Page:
Athens: Atop the Akrópoli

June 26, 2019, Athens, Greece — Before a mid-afternoon rehearsal, we sightsaw, visiting the Acropolis and the Acropolis Museum. I would advise all of you to plan your visit for the off-off season, it was that crowded. Except if there was a chance of rain (or even snow), you could break your neck walking on the marble ground that surrounds the monuments. Not marble paths, the ground — it’s lumpy marble.​

Walking up the hill, you pass the Theatre of Herodes Atticus...

​...then wait in line among the well-swaddled, sun-fearing Asian tourists...

...before joining the hordes to pass through the Propylaia (437-432 BCE), the gateway to the temples.

​The gateway from the other side...

Begun in 447 BCE during Greece’s Golden Age, it took only 9 years to complete the Doric temple dedicated to Athena Parthenos — the Parthenón. It was built to house a large statue of the goddess, who is celebrated as the founder of the eponymous city. Since I saw only one workman onsite, that explains why it will take 50 years to complete the current renovation, begun in 1983. The goddess’s ’last name’ refers to her status as an unmarried virgin, and to her ‘birth’ by parthenogenesis — she sprang from the head of Zeus, fully clothed and armed with a shield!​ This is a portion of a recreation of one of the Parthenon pediments, in the Acropolis Museum.

​In the sixth century AD, the temple was converted into a Christian church then, in 1400, into a mosque. It was significantly damaged in 1687, when the Venetians attacked Athens. Stick with me and I guarantee, every major world monument we visit will be covered in scaffolding when you see it: St. Peter’s, the Doge’s Palace, etc.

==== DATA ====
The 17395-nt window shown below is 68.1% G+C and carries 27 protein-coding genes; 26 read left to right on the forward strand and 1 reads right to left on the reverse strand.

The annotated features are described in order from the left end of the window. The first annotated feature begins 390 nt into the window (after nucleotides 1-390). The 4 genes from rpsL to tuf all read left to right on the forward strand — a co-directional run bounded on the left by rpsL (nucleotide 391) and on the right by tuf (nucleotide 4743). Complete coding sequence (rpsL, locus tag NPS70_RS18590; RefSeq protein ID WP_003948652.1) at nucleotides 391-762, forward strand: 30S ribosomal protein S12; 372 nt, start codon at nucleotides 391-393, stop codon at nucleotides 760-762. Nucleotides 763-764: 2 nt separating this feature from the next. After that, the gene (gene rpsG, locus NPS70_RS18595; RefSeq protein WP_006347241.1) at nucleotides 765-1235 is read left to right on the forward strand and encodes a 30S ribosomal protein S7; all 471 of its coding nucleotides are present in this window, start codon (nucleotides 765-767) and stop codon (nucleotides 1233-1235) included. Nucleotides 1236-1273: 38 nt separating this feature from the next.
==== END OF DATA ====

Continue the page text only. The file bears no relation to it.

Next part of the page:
Early temples dating from the 8th century BCE were made of wood and sun-dried brick. Starting in the 6th century BCE, marble was the material of choice. Stone blocks were fitted together and secured with metal clamps and dowels — no mortar. The first metal they used was lead, which did not last. During the 1900-1930 restoration, the lead was replaced with iron, which rusted and broke. The current restoration uses a much more stable metal to hold the marble blocks together: titanium. Very pricey. The lighter, almost white, marble is new, filling in where the original pieces could not be found.

The Parthenon has no straight lines — the columns have slight curves ‘to create the illusion of perfection.’

Another temple atop the Akrópoli, the Erechtheion, is famous for the ‘porch ladies’, four Caryatids used instead of columns.​ ​Sorry I’m far away: Since 1975 access inside the temple ruins has been prohibited. The site is 2,500 years old, after all. Those 14 funny white things are lights — the entire site is lit at night.

It was very windy atop the Acropolis, and this woman had a hard time keeping her dress from billowing up around her waist, à la Marilyn Monroe — I was a few seconds too late to get that shot.

After our visit to the site itself, we had a brief tour and lunch at the Acropolis Museum. ​

​Very few of the original reliefs remains — Lord Elgin took them to England, where you can see them in the British Museum. ​The Greeks have not forgiven him. This is one of the cast copies.

​I couldn’t avoid the glare. This is part of an animated recreation (courtesy of Samsung) of what the original friezes looked like: there were metal add-ons such as horses’ reins, and they were all brightly painted. ​Some of the figures had hair extensions!

​Next up: Much music making, and a trip to a refugee camp.#

©2018, 2019 Susan Nash/PassePartout
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